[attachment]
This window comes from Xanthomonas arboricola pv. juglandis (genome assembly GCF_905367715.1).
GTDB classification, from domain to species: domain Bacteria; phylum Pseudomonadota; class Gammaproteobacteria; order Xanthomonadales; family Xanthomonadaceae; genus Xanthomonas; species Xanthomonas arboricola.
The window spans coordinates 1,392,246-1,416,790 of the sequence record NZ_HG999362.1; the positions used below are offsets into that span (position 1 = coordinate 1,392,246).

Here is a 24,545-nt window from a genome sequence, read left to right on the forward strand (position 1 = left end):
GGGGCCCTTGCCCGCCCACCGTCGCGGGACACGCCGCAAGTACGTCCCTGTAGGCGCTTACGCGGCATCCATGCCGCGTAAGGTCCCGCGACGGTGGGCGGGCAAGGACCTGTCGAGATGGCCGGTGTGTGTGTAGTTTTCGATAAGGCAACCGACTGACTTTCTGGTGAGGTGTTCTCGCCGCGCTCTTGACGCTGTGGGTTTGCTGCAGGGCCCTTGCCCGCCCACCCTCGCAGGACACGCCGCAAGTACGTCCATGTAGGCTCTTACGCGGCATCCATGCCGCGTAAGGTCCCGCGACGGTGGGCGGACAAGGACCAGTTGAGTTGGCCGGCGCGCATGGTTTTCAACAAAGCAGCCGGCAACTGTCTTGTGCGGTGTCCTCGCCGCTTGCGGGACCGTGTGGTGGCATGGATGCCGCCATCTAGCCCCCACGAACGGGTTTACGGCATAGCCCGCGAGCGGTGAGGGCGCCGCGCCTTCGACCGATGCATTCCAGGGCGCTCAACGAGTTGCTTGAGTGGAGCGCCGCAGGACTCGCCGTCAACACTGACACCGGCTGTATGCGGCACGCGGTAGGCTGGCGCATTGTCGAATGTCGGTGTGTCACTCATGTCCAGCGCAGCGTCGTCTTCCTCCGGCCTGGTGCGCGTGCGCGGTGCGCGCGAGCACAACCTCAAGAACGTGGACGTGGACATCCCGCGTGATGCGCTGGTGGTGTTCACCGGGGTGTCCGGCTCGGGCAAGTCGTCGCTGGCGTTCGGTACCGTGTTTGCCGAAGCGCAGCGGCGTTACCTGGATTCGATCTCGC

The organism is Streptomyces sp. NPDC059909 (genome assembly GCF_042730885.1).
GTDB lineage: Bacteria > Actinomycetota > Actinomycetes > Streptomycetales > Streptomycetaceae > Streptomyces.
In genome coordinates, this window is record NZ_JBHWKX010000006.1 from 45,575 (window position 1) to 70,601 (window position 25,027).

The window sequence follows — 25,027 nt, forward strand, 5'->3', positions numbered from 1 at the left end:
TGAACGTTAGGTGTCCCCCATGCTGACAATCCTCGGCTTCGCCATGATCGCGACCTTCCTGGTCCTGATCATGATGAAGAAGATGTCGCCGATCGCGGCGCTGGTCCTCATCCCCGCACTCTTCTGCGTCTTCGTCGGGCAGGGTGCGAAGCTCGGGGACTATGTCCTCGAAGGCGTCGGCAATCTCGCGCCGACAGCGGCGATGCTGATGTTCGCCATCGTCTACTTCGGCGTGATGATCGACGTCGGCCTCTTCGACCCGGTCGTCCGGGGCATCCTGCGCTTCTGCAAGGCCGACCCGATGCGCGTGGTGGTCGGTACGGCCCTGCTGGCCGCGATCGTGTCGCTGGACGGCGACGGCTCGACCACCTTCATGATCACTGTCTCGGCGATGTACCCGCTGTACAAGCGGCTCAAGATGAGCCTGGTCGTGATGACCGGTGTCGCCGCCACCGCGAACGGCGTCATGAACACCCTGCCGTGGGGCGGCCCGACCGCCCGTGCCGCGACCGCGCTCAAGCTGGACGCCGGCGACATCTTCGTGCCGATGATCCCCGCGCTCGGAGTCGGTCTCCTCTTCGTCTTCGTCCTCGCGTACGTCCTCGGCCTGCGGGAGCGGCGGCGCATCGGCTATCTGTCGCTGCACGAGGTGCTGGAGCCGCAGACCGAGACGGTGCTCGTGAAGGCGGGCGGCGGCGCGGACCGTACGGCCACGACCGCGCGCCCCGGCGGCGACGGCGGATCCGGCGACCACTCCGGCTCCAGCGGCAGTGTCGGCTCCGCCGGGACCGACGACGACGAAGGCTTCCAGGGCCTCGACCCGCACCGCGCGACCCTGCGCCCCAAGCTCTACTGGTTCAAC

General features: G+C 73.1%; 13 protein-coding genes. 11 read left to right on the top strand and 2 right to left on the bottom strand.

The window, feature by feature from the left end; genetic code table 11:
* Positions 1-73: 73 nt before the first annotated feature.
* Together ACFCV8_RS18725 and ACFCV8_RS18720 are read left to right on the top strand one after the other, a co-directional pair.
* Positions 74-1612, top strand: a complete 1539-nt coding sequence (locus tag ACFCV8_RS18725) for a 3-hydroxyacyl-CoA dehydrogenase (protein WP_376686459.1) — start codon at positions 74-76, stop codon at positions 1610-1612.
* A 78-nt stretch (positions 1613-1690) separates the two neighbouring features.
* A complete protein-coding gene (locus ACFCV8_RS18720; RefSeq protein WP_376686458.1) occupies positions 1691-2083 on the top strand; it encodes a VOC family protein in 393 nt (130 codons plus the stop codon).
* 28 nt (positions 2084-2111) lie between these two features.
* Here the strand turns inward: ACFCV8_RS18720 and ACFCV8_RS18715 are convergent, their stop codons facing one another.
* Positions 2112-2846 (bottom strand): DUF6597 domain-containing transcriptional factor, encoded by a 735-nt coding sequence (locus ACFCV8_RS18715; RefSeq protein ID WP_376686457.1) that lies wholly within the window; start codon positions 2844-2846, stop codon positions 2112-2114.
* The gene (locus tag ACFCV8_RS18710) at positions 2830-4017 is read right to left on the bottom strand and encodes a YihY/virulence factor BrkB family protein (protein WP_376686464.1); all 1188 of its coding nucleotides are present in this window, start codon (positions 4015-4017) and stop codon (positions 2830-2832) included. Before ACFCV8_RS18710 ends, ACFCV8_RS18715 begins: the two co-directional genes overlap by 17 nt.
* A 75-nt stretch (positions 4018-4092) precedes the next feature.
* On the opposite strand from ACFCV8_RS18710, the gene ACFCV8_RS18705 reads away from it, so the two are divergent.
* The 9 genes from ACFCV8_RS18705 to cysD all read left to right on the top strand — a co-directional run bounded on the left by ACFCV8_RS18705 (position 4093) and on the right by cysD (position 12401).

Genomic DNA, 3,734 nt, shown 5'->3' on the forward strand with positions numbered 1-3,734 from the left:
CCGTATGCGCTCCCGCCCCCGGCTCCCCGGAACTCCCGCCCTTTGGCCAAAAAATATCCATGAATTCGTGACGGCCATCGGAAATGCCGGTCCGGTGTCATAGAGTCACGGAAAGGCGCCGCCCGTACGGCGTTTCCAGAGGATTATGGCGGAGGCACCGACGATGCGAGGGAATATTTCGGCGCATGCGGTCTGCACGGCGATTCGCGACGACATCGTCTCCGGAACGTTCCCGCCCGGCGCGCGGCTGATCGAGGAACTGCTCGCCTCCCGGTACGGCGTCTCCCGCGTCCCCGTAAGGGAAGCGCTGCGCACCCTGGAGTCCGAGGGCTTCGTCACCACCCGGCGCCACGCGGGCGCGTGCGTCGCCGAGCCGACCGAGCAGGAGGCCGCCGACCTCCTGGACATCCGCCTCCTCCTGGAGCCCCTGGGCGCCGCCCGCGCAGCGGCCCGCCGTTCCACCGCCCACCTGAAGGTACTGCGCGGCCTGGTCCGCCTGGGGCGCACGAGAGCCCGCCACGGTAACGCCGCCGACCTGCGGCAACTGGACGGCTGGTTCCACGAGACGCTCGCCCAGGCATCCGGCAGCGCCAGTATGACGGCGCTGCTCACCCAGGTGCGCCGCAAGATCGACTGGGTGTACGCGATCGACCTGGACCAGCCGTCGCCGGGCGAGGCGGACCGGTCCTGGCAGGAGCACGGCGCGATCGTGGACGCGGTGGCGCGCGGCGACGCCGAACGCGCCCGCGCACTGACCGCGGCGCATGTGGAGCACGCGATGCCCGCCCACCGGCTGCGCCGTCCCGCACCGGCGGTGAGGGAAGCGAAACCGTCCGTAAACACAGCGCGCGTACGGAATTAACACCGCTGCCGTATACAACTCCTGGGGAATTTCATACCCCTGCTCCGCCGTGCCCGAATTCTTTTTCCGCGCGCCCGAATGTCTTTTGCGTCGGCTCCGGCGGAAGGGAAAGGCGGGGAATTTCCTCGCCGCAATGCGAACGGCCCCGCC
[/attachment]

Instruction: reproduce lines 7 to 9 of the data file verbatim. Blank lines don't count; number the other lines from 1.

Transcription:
GTDB lineage: Bacteria > Actinomycetota > Actinomycetes > Streptomycetales > Streptomycetaceae > Streptomyces.
In genome coordinates, this window is record NZ_JBHWKX010000006.1 from 45,575 (window position 1) to 70,601 (window position 25,027).

The window sequence follows — 25,027 nt, forward strand, 5'->3', positions numbered from 1 at the left end: